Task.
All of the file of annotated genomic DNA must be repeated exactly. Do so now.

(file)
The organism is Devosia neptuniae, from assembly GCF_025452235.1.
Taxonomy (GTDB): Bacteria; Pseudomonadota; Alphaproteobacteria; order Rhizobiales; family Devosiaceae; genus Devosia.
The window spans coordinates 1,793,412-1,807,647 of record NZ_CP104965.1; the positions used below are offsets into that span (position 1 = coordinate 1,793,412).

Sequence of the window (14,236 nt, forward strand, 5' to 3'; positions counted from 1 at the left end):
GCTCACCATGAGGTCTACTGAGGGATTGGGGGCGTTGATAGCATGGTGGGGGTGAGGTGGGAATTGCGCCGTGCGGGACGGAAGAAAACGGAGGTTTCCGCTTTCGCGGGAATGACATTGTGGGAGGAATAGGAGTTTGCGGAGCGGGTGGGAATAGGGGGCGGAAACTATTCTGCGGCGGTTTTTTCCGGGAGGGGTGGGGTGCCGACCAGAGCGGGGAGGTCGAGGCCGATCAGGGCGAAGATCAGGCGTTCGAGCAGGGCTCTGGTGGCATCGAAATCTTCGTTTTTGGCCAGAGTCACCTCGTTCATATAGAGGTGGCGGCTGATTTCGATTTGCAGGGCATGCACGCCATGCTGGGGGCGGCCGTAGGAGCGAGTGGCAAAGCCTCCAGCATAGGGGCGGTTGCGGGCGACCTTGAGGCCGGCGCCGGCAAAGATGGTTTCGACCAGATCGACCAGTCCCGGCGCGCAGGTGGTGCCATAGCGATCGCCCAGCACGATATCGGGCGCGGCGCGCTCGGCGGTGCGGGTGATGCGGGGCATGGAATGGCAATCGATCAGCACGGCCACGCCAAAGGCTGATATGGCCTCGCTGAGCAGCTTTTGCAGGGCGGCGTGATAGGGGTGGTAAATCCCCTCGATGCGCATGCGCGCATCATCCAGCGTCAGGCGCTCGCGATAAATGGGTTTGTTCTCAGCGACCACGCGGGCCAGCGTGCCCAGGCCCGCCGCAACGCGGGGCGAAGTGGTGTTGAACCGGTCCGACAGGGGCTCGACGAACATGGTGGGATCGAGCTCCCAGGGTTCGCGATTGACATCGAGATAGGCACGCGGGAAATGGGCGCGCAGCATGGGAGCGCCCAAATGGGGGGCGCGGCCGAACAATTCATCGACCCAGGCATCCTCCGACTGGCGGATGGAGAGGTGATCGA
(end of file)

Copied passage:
The organism is Devosia neptuniae, from assembly GCF_025452235.1.
Taxonomy (GTDB): Bacteria; Pseudomonadota; Alphaproteobacteria; order Rhizobiales; family Devosiaceae; genus Devosia.
The window spans coordinates 1,793,412-1,807,647 of record NZ_CP104965.1; the positions used below are offsets into that span (position 1 = coordinate 1,793,412).

Sequence of the window (14,236 nt, forward strand, 5' to 3'; positions counted from 1 at the left end):
GCTCACCATGAGGTCTACTGAGGGATTGGGGGCGTTGATAGCATGGTGGGGGTGAGGTGGGAATTGCGCCGTGCGGGACGGAAGAAAACGGAGGTTTCCGCTTTCGCGGGAATGACATTGTGGGAGGAATAGGAGTTTGCGGAGCGGGTGGGAATAGGGGGCGGAAACTATTCTGCGGCGGTTTTTTCCGGGAGGGGTGGGGTGCCGACCAGAGCGGGGAGGTCGAGGCCGATCAGGGCGAAGATCAGGCGTTCGAGCAGGGCTCTGGTGGCATCGAAATCTTCGTTTTTGGCCAGAGTCACCTCGTTCATATAGAGGTGGCGGCTGATTTCGATTTGCAGGGCATGCACGCCATGCTGGGGGCGGCCGTAGGAGCGAGTGGCAAAGCCTCCAGCATAGGGGCGGTTGCGGGCGACCTTGAGGCCGGCGCCGGCAAAGATGGTTTCGACCAGATCGACCAGTCCCGGCGCGCAGGTGGTGCCATAGCGATCGCCCAGCACGATATCGGGCGCGGCGCGCTCGGCGGTGCGGGTGATGCGGGGCATGGAATGGCAATCGATCAGCACGGCCACGCCAAAGGCTGATATGGCCTCGCTGAGCAGCTTTTGCAGGGCGGCGTGATAGGGGTGGTAAATCCCCTCGATGCGCATGCGCGCATCATCCAGCGTCAGGCGCTCGCGATAAATGGGTTTGTTCTCAGCGACCACGCGGGCCAGCGTGCCCAGGCCCGCCGCAACGCGGGGCGAAGTGGTGTTGAACCGGTCCGACAGGGGCTCGACGAACATGGTGGGATCGAGCTCCCAGGGTTCGCGATTGACATCGAGATAGGCACGCGGGAAATGGGCGCGCAGCATGGGAGCGCCCAAATGGGGGGCGCGGCCGAACAATTCATCGACCCAGGCATCCTCCGACTGGCGGATGGAGAGGTGATCGA